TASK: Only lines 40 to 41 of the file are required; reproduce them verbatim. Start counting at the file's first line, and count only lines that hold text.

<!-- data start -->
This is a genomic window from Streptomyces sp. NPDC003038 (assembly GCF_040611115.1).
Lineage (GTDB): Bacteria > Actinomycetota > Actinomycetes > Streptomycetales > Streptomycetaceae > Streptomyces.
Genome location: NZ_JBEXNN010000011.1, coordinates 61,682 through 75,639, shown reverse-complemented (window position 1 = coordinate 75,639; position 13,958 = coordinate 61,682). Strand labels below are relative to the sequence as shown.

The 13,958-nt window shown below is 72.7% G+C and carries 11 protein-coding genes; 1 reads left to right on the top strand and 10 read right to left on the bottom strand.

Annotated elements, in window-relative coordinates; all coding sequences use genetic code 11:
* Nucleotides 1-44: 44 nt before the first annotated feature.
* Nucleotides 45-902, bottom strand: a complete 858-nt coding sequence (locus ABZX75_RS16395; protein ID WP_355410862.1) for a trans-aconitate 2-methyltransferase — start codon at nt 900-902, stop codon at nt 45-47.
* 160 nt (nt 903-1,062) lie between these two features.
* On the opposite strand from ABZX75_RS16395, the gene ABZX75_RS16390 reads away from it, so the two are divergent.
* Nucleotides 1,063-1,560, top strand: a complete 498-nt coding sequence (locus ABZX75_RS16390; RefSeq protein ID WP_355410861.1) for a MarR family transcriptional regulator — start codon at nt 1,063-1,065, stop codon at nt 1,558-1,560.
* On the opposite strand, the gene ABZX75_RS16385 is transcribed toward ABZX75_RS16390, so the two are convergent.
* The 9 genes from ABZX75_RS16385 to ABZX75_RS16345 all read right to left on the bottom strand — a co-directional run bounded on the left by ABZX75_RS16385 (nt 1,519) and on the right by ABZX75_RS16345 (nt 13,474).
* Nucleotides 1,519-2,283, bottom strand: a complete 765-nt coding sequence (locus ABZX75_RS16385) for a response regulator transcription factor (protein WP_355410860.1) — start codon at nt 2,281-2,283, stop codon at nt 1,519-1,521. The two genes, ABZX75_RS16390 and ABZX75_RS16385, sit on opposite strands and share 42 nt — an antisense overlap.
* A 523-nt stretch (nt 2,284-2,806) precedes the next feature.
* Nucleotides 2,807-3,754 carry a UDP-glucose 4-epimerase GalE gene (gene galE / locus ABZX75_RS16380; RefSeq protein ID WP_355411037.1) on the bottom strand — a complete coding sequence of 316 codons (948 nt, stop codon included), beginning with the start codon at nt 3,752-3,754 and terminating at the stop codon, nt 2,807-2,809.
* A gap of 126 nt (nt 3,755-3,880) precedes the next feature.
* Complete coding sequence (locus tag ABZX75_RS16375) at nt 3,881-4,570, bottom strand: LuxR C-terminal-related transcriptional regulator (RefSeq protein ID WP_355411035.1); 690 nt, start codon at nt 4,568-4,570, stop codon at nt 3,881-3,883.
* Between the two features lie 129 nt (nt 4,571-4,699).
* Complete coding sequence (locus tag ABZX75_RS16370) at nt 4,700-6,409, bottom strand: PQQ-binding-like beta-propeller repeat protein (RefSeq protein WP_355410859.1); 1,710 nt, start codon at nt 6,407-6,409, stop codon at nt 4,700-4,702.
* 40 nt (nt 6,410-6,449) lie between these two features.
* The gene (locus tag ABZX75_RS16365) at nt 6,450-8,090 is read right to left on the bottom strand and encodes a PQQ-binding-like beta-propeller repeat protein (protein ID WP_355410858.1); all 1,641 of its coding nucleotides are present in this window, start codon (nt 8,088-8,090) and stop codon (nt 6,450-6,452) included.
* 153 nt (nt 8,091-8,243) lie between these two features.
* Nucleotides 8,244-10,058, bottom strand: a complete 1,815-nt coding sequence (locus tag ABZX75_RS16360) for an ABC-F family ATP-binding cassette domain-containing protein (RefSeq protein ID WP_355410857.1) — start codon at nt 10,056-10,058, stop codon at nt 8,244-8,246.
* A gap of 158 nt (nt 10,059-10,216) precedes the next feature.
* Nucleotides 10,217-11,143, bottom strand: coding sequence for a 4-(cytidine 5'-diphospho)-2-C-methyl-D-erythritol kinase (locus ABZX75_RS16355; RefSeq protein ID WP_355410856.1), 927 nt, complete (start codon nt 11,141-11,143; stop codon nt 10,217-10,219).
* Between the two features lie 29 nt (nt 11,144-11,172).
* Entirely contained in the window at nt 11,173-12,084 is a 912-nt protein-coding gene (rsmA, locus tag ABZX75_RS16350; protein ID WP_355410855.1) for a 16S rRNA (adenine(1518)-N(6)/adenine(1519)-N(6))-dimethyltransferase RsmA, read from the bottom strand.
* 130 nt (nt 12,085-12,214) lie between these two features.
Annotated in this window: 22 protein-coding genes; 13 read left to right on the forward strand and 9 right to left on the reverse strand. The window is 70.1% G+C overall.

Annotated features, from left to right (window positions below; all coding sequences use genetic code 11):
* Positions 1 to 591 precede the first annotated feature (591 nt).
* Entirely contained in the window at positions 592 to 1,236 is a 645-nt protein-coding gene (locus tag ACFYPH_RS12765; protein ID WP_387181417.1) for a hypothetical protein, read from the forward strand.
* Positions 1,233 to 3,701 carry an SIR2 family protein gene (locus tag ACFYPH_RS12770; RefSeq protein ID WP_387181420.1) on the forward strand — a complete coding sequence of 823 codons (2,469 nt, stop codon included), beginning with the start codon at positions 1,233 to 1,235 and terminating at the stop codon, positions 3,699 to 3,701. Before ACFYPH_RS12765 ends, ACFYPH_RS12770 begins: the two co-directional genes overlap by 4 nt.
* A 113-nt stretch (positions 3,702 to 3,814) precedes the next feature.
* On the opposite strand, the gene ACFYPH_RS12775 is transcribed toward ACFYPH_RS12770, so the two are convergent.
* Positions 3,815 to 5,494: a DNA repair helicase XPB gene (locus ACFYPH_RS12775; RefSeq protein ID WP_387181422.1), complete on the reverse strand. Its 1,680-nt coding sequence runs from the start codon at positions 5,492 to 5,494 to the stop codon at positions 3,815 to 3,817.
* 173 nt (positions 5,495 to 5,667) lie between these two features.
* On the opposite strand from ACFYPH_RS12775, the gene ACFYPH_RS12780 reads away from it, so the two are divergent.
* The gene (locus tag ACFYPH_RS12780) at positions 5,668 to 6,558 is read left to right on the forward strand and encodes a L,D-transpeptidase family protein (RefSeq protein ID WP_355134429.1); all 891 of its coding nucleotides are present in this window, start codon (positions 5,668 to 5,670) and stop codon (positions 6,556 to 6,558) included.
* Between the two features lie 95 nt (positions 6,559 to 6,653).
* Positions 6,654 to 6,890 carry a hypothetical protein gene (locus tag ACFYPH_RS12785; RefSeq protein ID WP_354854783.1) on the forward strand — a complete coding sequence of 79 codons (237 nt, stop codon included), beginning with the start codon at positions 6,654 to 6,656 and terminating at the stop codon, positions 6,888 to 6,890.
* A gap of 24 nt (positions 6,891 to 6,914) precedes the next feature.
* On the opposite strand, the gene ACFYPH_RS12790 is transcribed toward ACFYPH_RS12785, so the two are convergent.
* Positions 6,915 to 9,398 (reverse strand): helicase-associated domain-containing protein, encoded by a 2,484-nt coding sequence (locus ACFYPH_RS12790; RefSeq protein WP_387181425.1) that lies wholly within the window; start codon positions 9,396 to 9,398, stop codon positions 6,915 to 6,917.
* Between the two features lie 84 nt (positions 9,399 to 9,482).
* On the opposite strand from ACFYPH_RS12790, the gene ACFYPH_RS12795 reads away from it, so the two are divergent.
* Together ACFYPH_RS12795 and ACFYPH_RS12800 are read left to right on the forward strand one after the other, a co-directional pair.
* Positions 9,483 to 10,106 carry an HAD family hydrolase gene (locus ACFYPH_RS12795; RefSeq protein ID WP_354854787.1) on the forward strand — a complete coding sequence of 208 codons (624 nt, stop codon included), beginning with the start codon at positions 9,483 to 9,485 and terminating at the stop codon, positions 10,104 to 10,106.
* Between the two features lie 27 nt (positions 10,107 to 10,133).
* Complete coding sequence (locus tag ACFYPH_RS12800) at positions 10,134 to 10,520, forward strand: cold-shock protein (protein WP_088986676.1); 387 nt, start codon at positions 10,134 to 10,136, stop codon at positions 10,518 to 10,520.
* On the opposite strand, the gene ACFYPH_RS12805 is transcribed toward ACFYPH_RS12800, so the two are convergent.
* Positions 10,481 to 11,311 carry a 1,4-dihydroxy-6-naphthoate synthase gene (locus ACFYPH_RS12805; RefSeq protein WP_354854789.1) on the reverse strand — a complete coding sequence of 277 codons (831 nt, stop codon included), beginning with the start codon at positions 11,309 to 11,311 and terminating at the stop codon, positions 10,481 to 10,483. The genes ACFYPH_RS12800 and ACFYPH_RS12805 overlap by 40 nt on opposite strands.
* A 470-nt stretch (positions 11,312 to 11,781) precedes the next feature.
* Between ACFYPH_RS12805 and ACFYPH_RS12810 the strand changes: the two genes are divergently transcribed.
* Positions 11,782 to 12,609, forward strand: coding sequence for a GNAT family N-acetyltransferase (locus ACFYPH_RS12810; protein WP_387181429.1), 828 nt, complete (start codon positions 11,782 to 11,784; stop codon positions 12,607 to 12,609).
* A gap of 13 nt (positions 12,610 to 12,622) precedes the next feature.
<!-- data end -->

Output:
* Between the two features lie 95 nt (positions 6,559 to 6,653).
* Positions 6,654 to 6,890 carry a hypothetical protein gene (locus tag ACFYPH_RS12785; RefSeq protein ID WP_354854783.1) on the forward strand — a complete coding sequence of 79 codons (237 nt, stop codon included), beginning with the start codon at positions 6,654 to 6,656 and terminating at the stop codon, positions 6,888 to 6,890.